A prudent and intentional examination of privilege and belonging in Chilliwack Lake by retired environmental lawyer and grandmother. Curious about the previous inhabitants of the lake where her family has spent the summer for over one hundred years, author Shelley O'Callaghan starts researching and writing about the area. But what begins as a personal journey of one woman's relationship to the land and her desire to uncover the history of her family's remote cabin turns into an exploration and questioning of our rights as settlers upon a land that was inhabited long before we came.
In her research, O'Callaghan uncovers a history that runs as deep as the three hundred metre lake itself. Eager to pass on her discoveries, she shares her journey with her six grandchildren. Together they learn of her grandfather's intriguing connection with the First Nation's chief, whose ancestry goes back to the earliest recorded history at the lake, and her grandmother's attendance at a school where First Nations girls were taught servitude instead of knowledge. They find the headstone of an American scout with the 1858 International Boundary Commission Survey, a 1916 silver mine set up by Chief Sepass and the remnants of the original Indian Trail. They learn about trapper and prospector Charlie Lindeman, who introduced her grandfather to the lake in the early 1920s and rescued her mother and grandmother from a fire that engulfed the lake in the 1930s.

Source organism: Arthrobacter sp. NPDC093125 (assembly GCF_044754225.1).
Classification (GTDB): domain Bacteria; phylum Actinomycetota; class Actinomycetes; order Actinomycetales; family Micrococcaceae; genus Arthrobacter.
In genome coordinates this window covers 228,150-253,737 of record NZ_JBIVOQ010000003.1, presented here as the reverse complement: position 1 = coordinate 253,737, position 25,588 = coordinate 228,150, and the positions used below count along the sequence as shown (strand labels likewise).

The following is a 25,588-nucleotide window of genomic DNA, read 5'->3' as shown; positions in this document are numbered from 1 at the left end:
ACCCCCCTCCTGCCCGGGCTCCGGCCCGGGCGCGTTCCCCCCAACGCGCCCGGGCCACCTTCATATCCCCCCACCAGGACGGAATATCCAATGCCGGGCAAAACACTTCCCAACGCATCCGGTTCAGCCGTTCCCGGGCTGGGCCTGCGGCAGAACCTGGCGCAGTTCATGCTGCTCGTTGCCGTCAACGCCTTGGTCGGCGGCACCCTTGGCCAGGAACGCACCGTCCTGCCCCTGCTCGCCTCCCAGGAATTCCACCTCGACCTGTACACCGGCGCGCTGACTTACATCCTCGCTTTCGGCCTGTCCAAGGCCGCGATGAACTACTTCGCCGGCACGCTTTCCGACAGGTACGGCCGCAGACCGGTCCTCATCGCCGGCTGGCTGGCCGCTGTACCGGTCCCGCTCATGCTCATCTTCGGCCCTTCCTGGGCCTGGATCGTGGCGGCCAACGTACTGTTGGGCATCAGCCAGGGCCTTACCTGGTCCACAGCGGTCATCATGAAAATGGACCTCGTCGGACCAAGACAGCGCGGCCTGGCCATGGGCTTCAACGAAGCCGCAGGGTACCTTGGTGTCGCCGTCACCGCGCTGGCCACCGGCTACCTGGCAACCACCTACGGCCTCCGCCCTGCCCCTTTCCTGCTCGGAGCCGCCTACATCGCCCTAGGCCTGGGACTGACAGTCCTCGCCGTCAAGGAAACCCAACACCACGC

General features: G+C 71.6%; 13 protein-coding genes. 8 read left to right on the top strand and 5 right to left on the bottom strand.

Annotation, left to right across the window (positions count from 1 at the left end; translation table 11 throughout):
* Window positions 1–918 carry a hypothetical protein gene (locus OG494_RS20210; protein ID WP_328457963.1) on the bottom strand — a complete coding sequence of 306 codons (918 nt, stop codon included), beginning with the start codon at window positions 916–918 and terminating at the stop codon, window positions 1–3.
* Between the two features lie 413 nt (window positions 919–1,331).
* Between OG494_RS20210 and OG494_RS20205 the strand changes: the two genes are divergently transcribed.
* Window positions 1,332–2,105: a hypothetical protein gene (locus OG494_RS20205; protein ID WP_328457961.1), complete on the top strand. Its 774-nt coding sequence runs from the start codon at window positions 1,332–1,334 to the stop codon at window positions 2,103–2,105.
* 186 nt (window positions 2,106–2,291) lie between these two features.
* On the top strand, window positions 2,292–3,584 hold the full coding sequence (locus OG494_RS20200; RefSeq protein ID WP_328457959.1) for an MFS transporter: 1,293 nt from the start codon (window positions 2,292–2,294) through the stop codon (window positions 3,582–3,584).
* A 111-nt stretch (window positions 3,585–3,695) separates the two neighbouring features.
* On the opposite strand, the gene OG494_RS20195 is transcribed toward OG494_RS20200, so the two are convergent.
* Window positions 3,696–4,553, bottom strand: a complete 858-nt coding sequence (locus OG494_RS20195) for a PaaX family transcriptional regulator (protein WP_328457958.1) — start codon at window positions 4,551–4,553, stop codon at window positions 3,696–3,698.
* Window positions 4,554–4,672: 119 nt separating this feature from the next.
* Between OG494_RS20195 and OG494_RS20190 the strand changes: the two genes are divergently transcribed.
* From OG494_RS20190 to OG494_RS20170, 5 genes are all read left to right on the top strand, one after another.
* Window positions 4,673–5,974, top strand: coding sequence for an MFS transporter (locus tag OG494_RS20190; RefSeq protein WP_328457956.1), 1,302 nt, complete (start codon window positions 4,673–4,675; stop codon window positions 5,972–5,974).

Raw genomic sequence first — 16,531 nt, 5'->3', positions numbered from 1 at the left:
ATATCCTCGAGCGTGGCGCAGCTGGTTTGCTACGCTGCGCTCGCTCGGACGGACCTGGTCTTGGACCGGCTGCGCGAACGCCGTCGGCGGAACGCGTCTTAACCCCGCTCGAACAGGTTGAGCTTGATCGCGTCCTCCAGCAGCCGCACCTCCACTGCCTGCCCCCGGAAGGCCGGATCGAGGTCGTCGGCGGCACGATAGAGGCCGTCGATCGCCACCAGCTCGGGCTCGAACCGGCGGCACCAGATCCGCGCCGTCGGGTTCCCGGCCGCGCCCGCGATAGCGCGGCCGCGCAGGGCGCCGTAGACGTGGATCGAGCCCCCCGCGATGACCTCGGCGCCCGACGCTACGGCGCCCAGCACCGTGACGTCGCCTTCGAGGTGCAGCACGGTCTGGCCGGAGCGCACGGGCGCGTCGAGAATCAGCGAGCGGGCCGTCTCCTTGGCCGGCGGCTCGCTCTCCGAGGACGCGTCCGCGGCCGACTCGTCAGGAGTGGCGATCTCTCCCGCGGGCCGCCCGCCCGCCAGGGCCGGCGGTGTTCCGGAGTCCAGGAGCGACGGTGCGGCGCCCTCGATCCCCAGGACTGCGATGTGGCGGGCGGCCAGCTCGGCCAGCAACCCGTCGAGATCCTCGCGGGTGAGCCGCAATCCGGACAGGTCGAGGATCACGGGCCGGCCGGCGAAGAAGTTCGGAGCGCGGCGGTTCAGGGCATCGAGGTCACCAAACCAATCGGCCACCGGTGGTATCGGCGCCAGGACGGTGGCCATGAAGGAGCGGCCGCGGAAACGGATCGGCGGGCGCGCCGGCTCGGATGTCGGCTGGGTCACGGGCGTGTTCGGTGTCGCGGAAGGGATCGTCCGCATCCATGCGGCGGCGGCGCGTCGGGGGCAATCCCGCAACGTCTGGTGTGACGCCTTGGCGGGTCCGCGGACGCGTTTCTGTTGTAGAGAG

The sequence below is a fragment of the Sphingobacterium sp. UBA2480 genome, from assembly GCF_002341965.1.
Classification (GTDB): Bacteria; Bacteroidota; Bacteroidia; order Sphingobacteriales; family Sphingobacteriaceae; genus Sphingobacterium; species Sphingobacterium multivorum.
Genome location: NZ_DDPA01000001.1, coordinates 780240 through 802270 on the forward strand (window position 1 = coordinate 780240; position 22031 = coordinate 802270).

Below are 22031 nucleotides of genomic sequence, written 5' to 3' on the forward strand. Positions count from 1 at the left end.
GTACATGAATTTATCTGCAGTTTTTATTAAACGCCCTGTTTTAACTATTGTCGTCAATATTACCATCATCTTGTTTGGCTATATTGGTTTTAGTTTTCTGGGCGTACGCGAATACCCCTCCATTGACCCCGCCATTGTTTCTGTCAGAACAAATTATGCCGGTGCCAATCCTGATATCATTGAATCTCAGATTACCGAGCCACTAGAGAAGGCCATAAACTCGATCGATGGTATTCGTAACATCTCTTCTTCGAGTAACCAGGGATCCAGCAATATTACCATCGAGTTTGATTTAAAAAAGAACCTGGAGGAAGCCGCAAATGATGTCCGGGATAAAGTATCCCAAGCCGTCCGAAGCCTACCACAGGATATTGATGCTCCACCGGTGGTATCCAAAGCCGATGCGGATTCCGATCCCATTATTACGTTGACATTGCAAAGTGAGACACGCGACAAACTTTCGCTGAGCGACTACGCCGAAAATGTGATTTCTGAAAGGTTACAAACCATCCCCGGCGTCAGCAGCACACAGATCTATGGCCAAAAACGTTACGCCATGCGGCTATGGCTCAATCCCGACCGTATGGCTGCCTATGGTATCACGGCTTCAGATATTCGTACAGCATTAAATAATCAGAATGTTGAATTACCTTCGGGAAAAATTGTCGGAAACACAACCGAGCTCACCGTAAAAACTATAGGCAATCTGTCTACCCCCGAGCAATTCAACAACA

After a summer of discoveries, O'Callaghan and her grandchildren consider the impact of the legacy of white settlement in the area-what is received from the past and what is given to the future. As they reflect on the essence of a "summer cabin," a place that brings family together and that nourishes the soul with its solitude and beauty, they gain a new perspective on the inevitable repercussions of privilege and the nature of change.
Committed to social causes, Shelley O'Callaghan worked as a volunteer teacher for two years with the Canadian University Services Overseas in Zambia where she fostered literacy among adults in the rural communities and encouraged girls to stay in school and finish their education. She is passionate about history, social justice and the environment. O'Callaghan practiced environmental law for twenty-five years and has been recognized as one of Canada's pre-eminent environmental lawyers. She has published numerous articles and has been a frequent speaker at conferences on environmental law. O'Callaghan is a member of the North Shore Writers Association, the Whistler Writing Society and the Canadian Creative Non-Fiction Collective. She attended the 2014 Summer Workshop of the Sage Hill Writing Experience and a writer's workshop with Merilyn Simonds in 2016.